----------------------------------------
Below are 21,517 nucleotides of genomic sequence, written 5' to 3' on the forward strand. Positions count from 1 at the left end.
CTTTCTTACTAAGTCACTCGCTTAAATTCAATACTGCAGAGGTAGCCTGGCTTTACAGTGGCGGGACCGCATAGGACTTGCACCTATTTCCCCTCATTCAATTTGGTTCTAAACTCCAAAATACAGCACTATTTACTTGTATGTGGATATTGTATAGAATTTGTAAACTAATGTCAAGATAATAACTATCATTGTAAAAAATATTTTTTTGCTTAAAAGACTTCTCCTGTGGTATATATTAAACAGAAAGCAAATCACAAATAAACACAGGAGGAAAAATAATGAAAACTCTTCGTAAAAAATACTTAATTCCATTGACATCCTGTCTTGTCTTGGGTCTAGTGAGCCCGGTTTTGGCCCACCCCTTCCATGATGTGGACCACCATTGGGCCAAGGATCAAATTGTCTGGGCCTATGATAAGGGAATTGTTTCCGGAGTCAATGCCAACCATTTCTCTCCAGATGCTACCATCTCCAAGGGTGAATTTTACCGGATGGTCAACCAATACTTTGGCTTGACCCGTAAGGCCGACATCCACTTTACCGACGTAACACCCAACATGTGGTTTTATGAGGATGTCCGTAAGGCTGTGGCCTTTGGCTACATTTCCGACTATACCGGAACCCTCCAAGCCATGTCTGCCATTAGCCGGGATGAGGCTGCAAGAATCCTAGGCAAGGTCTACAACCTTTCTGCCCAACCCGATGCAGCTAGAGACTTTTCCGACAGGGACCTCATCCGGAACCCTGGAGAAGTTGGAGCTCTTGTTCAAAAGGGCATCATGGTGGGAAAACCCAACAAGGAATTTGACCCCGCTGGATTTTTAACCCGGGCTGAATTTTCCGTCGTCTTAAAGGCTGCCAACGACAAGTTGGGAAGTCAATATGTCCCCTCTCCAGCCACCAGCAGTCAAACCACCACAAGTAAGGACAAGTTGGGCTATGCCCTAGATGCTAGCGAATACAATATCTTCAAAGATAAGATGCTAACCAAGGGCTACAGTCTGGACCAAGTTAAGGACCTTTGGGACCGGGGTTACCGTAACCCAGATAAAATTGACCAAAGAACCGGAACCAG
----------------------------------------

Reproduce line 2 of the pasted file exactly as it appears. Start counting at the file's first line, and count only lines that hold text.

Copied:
CTTTCTTACTAAGTCACTCGCTTAAATTCAATACTGCAGAGGTAGCCTGGCTTTACAGTGGCGGGACCGCATAGGACTTGCACCTATTTCCCCTCATTCAATTTGGTTCTAAACTCCAAAATACAGCACTATTTACTTGTATGTGGATATTGTATAGAATTTGTAAACTAATGTCAAGATAATAACTATCATTGTAAAAAATATTTTTTTGCTTAAAAGACTTCTCCTGTGGTATATATTAAACAGAAAGCAAATCACAAATAAACACAGGAGGAAAAATAATGAAAACTCTTCGTAAAAAATACTTAATTCCATTGACATCCTGTCTTGTCTTGGGTCTAGTGAGCCCGGTTTTGGCCCACCCCTTCCATGATGTGGACCACCATTGGGCCAAGGATCAAATTGTCTGGGCCTATGATAAGGGAATTGTTTCCGGAGTCAATGCCAACCATTTCTCTCCAGATGCTACCATCTCCAAGGGTGAATTTTACCGGATGGTCAACCAATACTTTGGCTTGACCCGTAAGGCCGACATCCACTTTACCGACGTAACACCCAACATGTGGTTTTATGAGGATGTCCGTAAGGCTGTGGCCTTTGGCTACATTTCCGACTATACCGGAACCCTCCAAGCCATGTCTGCCATTAGCCGGGATGAGGCTGCAAGAATCCTAGGCAAGGTCTACAACCTTTCTGCCCAACCCGATGCAGCTAGAGACTTTTCCGACAGGGACCTCATCCGGAACCCTGGAGAAGTTGGAGCTCTTGTTCAAAAGGGCATCATGGTGGGAAAACCCAACAAGGAATTTGACCCCGCTGGATTTTTAACCCGGGCTGAATTTTCCGTCGTCTTAAAGGCTGCCAACGACAAGTTGGGAAGTCAATATGTCCCCTCTCCAGCCACCAGCAGTCAAACCACCACAAGTAAGGACAAGTTGGGCTATGCCCTAGATGCTAGCGAATACAATATCTTCAAAGATAAGATGCTAACCAAGGGCTACAGTCTGGACCAAGTTAAGGACCTTTGGGACCGGGGTTACCGTAACCCAGATAAAATTGACCAAAGAACCGGAACCAG